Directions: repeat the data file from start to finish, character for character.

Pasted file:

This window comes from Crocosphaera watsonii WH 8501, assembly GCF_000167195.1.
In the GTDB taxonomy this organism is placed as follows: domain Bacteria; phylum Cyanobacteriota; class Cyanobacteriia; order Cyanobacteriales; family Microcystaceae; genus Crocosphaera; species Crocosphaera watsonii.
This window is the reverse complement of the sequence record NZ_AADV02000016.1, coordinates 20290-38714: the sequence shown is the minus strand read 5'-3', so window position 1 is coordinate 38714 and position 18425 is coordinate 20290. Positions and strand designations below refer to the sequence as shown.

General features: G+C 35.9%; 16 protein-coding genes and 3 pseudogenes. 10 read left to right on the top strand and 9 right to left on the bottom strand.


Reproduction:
This window comes from Crocosphaera watsonii WH 8501, assembly GCF_000167195.1.
In the GTDB taxonomy this organism is placed as follows: domain Bacteria; phylum Cyanobacteriota; class Cyanobacteriia; order Cyanobacteriales; family Microcystaceae; genus Crocosphaera; species Crocosphaera watsonii.
This window is the reverse complement of the sequence record NZ_AADV02000016.1, coordinates 20290-38714: the sequence shown is the minus strand read 5'-3', so window position 1 is coordinate 38714 and position 18425 is coordinate 20290. Positions and strand designations below refer to the sequence as shown.

General features: G+C 35.9%; 16 protein-coding genes and 3 pseudogenes. 10 read left to right on the top strand and 9 right to left on the bottom strand.